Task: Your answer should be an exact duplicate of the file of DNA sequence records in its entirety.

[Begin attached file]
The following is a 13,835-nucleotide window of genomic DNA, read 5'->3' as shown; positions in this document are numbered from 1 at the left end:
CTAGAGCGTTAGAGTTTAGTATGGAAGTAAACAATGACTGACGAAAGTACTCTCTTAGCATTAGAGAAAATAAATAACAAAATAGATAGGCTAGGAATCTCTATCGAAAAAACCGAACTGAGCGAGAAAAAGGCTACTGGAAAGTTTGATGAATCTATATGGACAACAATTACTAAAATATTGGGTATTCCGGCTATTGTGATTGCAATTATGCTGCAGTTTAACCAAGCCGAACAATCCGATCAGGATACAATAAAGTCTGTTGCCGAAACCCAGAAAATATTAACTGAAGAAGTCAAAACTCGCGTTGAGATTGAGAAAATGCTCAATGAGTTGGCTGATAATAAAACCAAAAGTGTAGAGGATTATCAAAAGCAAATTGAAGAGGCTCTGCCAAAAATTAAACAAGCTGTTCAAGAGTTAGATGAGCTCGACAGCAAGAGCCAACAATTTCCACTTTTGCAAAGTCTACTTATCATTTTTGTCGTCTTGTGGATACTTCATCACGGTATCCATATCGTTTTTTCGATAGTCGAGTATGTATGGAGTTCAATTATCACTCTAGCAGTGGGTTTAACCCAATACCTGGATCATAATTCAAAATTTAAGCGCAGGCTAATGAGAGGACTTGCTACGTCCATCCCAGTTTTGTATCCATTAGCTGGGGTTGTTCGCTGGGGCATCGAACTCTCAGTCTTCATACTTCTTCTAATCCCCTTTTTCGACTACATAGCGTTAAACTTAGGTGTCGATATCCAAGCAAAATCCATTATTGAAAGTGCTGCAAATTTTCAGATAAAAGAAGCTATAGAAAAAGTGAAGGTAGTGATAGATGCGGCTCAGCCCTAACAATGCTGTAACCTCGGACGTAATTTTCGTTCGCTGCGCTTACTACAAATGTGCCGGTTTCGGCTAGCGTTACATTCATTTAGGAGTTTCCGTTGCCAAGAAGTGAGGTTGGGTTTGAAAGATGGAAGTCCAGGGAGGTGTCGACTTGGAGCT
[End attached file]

The following is a 13,835-nucleotide window of genomic DNA, read 5'->3' as shown; positions in this document are numbered from 1 at the left end:
CTAGAGCGTTAGAGTTTAGTATGGAAGTAAACAATGACTGACGAAAGTACTCTCTTAGCATTAGAGAAAATAAATAACAAAATAGATAGGCTAGGAATCTCTATCGAAAAAACCGAACTGAGCGAGAAAAAGGCTACTGGAAAGTTTGATGAATCTATATGGACAACAATTACTAAAATATTGGGTATTCCGGCTATTGTGATTGCAATTATGCTGCAGTTTAACCAAGCCGAACAATCCGATCAGGATACAATAAAGTCTGTTGCCGAAACCCAGAAAATATTAACTGAAGAAGTCAAAACTCGCGTTGAGATTGAGAAAATGCTCAATGAGTTGGCTGATAATAAAACCAAAAGTGTAGAGGATTATCAAAAGCAAATTGAAGAGGCTCTGCCAAAAATTAAACAAGCTGTTCAAGAGTTAGATGAGCTCGACAGCAAGAGCCAACAATTTCCACTTTTGCAAAGTCTACTTATCATTTTTGTCGTCTTGTGGATACTTCATCACGGTATCCATATCGTTTTTTCGATAGTCGAGTATGTATGGAGTTCAATTATCACTCTAGCAGTGGGTTTAACCCAATACCTGGATCATAATTCAAAATTTAAGCGCAGGCTAATGAGAGGACTTGCTACGTCCATCCCAGTTTTGTATCCATTAGCTGGGGTTGTTCGCTGGGGCATCGAACTCTCAGTCTTCATACTTCTTCTAATCCCCTTTTTCGACTACATAGCGTTAAACTTAGGTGTCGATATCCAAGCAAAATCCATTATTGAAAGTGCTGCAAATTTTCAGATAAAAGAAGCTATAGAAAAAGTGAAGGTAGTGATAGATGCGGCTCAGCCCTAACAATGCTGTAACCTCGGACGTAATTTTCGTTCGCTGCGCTTACTACAAATGTGCCGGTTTCGGCTAGCGTTACATTCATTTAGGAGTTTCCGTTGCCAAGAAGTGAGGTTGGGTTTGAAAGATGGAAGTCCAGGGAGGTGTCGACTTGGAGCT